How much do you think these suits will inhibit Android’s rise as a top smartphone operating system? Is there any way Google can rework parts of the OS to ensure it doesn’t infringe upon Apple or MS patents?
Mueller: Google has already done that in some cases, or at least didn’t dare to implement certain features due to patents held by Apple. While most patents can be worked around somehow, there can be a toll in terms of the user experience or the functionality of certain products. There’s a risk of Android products becoming less desirable just because of Google’s need to keep out of restricted areas.
Stepping back and looking at the big picture, do you think all of these suits and countersuits are a net positive or negative for the industry? And if they’re a net negative, what are three key reforms you’d propose to improve the situation?
Mueller: The costs of those lawsuits are staggering but this is about a trillion-dollar market, relative to which those costs are manageable for the major players. It’s also important to consider that those lawsuits have different characteristics. For example, Oracle v. Google is a dispute that could have been avoided if Google had respected Sun’s Java-related intellectual property rights and paid approximately $100 million. The judge presiding over that case has strong suspicions of willful infringement. In a case like that, it’s understandable why a patent holder goes to court, even if I personally don’t think that software patents are a positive thing on the bottom line.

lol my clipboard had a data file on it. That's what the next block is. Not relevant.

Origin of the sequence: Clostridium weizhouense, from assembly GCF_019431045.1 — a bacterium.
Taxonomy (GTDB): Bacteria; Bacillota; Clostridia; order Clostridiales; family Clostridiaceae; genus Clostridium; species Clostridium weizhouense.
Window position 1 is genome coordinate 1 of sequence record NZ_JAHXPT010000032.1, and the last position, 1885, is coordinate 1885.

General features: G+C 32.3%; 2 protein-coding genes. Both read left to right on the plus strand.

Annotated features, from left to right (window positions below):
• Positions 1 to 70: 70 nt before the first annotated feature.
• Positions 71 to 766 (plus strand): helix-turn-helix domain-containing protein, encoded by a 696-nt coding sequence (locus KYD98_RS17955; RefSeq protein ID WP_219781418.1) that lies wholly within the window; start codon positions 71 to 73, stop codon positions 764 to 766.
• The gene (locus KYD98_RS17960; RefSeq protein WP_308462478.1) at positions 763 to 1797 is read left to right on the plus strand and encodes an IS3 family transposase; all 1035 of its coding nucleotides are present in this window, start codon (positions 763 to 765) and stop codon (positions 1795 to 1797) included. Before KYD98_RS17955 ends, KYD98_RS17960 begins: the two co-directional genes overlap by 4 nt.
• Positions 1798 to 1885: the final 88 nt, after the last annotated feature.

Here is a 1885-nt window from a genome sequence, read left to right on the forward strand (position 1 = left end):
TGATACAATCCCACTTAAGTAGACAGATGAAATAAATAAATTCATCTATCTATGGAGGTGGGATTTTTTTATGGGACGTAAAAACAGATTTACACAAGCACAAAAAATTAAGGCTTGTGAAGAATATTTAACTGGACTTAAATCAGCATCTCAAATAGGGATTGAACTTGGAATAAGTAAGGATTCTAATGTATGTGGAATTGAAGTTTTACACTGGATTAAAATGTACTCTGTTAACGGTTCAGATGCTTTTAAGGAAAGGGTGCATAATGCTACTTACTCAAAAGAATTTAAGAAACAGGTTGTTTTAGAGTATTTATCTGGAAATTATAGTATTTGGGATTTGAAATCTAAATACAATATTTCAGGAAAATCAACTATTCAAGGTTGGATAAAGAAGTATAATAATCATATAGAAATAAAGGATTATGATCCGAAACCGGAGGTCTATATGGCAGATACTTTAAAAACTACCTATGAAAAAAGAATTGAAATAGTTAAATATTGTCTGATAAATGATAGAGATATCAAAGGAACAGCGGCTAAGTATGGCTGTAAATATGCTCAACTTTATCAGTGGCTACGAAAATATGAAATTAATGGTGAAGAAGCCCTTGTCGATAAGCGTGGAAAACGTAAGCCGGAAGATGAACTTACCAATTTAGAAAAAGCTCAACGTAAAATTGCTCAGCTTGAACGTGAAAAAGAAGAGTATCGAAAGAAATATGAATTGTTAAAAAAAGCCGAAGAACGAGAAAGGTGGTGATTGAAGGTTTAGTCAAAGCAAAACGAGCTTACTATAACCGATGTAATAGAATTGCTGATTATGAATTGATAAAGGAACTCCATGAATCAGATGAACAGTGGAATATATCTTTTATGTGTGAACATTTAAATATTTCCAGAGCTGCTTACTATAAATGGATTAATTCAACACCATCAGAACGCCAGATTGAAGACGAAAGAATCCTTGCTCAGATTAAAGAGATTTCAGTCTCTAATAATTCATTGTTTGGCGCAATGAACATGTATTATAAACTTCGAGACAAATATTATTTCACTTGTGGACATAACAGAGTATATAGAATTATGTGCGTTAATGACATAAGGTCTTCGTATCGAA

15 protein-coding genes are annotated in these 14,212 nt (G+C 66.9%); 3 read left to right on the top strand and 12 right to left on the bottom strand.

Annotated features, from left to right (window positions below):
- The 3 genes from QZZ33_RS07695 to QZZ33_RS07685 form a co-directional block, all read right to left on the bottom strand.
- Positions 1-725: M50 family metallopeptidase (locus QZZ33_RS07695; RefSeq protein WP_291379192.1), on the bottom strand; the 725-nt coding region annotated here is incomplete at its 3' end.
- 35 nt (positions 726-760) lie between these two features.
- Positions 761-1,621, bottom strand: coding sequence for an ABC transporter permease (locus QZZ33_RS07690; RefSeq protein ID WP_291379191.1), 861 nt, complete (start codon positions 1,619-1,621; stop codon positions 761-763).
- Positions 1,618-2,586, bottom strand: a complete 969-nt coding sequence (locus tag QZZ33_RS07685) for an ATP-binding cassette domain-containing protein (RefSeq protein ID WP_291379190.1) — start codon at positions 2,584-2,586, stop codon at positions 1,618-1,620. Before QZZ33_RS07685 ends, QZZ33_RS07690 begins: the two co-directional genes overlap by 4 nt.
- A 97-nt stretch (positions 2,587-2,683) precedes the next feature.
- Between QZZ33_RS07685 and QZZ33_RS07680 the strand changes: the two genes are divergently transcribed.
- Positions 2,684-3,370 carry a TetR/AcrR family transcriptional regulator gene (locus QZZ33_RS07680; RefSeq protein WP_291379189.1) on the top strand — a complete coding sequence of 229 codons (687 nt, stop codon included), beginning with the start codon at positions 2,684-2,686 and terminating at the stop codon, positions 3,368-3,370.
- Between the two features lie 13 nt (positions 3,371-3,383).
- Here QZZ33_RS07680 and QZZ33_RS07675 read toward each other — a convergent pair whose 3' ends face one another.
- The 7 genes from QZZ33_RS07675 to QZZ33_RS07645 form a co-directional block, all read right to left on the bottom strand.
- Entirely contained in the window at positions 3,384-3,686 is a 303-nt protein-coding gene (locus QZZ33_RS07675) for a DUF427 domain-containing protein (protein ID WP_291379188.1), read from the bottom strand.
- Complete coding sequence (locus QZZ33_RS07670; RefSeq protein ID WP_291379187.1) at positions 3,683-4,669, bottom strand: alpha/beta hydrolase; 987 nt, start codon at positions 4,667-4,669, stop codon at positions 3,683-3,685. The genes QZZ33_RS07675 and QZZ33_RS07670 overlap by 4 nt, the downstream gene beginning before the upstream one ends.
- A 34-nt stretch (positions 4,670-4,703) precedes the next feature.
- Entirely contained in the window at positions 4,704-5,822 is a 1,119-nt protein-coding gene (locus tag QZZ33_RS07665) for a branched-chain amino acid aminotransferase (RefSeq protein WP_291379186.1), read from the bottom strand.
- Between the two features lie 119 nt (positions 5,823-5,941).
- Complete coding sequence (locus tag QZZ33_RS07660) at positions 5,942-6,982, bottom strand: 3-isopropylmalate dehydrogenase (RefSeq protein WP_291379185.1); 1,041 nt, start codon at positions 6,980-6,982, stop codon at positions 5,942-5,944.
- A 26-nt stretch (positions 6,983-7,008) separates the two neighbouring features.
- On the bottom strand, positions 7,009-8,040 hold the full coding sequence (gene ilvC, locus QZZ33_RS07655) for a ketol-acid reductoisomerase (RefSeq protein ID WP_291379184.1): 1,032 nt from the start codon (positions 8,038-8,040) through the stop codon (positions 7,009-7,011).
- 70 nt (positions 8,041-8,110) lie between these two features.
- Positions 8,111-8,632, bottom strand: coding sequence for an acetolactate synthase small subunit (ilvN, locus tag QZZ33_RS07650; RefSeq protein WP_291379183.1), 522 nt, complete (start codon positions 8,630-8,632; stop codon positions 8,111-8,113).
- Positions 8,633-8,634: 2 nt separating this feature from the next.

In terms of reforms, I believe the most important thing is to prevent the grant of bad patents, but that’s very difficult. Proposals to that effect don’t go beyond proposing more money for the patent office. But then it should at least be easier to invalidate bad patents in litigation. That’s the most urgent thing to improve in the U.S. And in Europe, some countries such as Germany grant injunctions too easily without looking into the hardship that an injunction means and the question of whether a damages award is a sufficient remedy.
And finally, how do you see the smartphone industry shaking out after these suits? Will there be room for an upstart open-source OS like Android in the future or do you think companies without large patent portfolios will be deterred from releasing open-source software in the future?
Mueller: The Mozilla Foundation is brave and not deterred at all: they plan to release their Boot to Gecko open-source mobile operating system. It will probably be truly open, much more so than Android.
For upstarts I think the greatest concern is that patent assertion entities like Lodsys attack them early on, sometimes even one-person companies. It would be better for small companies to get a longer period of time during which they can fly under the radar of patent holders.